Connecticut Left To Reconcile Tragedy With Its Proud Gun History Connecticut has suddenly become the epicenter of America's gun control debate, in a way no one there could have foreseen. In the wake of the Newtown massacre, the state that once led the world in making modern weaponry is now the backdrop for arguments over the U.S. gun industry.

Connecticut Left To Reconcile Tragedy With Its Proud Gun History

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Connecticut has suddenly become the epicenter of the nation's gun control debate in a way no one there could've foreseen. And while the school shooting in Newtown has brought calls for restrictions on firearms, the state, a century and a half ago, led the world in creating modern weaponry. Jeff Cohen from member station WNPR has this report on the Connecticut's history of gun making and the industry that grew up around it.

JEFF COHEN, BYLINE: If you drive past Hartford on the interstate, you'll see the blue onion dome high atop the factory that was once the Colt Patent Firearms Manufacturing Company. The gun maker has long since left its Hartford factory, but it still makes guns nearby.

Today, the historic complex is a redevelopment project with the hope of being named a national historic park. A century and a half ago, the factory was where Samuel and Elizabeth Colt made the revolver.


UNIDENTIFIED MAN: It was called the peacemaker, the equalizer, the gun that won the West.

COHEN: That's how a public television documentary recalled it. And that's how Governor Dannel Malloy recalled the gun and the complex that produced it. He said it's part of our history lesson.

GOVERNOR DANNEL MALLOY: Not just about Hartford or Connecticut, but about the United States. Listen, the West was won here in Hartford.

COHEN: That was a press conference announcing a new commercial tenant for the complex. While there, the governor joined the chorus of state boosters in favor of turning the gun factory and its surrounding 260-acre neighborhood into a national historic park that could attract investment and tourism. That was also the day before the shootings at Newtown Elementary School, an hour from the Colt factory. Soon Malloy would be consoling grieving families and renewing his calls for tougher gun laws.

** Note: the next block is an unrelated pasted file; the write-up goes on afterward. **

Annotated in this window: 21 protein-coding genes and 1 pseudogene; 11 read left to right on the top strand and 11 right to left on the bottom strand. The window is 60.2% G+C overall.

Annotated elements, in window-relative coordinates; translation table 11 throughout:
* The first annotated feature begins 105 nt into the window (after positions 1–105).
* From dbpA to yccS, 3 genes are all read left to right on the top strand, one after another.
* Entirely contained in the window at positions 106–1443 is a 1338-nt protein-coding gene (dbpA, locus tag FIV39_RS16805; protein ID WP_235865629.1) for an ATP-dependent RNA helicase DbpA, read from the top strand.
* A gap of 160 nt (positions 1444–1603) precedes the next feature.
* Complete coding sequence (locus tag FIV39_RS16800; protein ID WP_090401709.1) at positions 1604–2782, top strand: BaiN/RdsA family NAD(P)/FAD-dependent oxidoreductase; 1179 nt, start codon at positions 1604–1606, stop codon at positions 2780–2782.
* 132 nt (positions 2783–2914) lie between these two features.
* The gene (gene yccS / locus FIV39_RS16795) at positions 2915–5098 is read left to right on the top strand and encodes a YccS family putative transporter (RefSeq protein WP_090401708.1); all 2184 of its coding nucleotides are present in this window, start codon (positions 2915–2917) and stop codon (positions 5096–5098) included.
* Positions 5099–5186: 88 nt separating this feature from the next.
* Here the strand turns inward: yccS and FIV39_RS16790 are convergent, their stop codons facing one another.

MALLOY: I'm a big believer in hunting rights, a big believer in supporting the Second Amendment, but there is a reality that this stuff has gone too far and is too easy to own.

COHEN: Some state lawmakers want to limit the number of rounds a gun magazine can hold. But as they begin that debate, it's worth remembering that the Colt revolver was one of the guns that started the discussion. Before the revolver, a rifle could take 40 seconds or so to reload. With the revolver...

BILL HOSLEY: Now you've got six shots in six seconds - boom, boom, boom, boom, boom, boom. And it changed profoundly the mathematics of self-defense.

COHEN: That's Bill Hosley. He's a Colt scholar. And he points out that what began with Colt's six-shooter for personal use has evolved to guns that can carry 30 rounds at a time.

HOSLEY: There aren't too many places bluer than Connecticut, and so how ironic that the state that is pretty left-leaning in its politics has this iconically right-leaning industry.

COHEN: And today, Hartford, the state's capital city, is hoping that the history of this industry might be part of its economic rebirth. Congressman John Larson is a big supporter of making the factory a national historic park, because of all of the innovations in manufacturing, business, and community development that Colt and his invention once brought. Larson recently hosted a forum not far away on violence and guns. I asked him whether after Newtown it's hard to celebrate this part of Connecticut's history.

REPRESENTATIVE JOHN LARSON: It's not a celebration. It's a historic fact. When you look at the totality of what was launched by Samuel and Elizabeth Colt, I mean it's pretty remarkable. And whether you agree with the production of guns or not, it is a historic fact.

COHEN: Although this Congress didn't act to make Coltsville a national historic park, Larson says he hopes the next Congress will.

For NPR News, I'm Jeff Cohen in Hartford.

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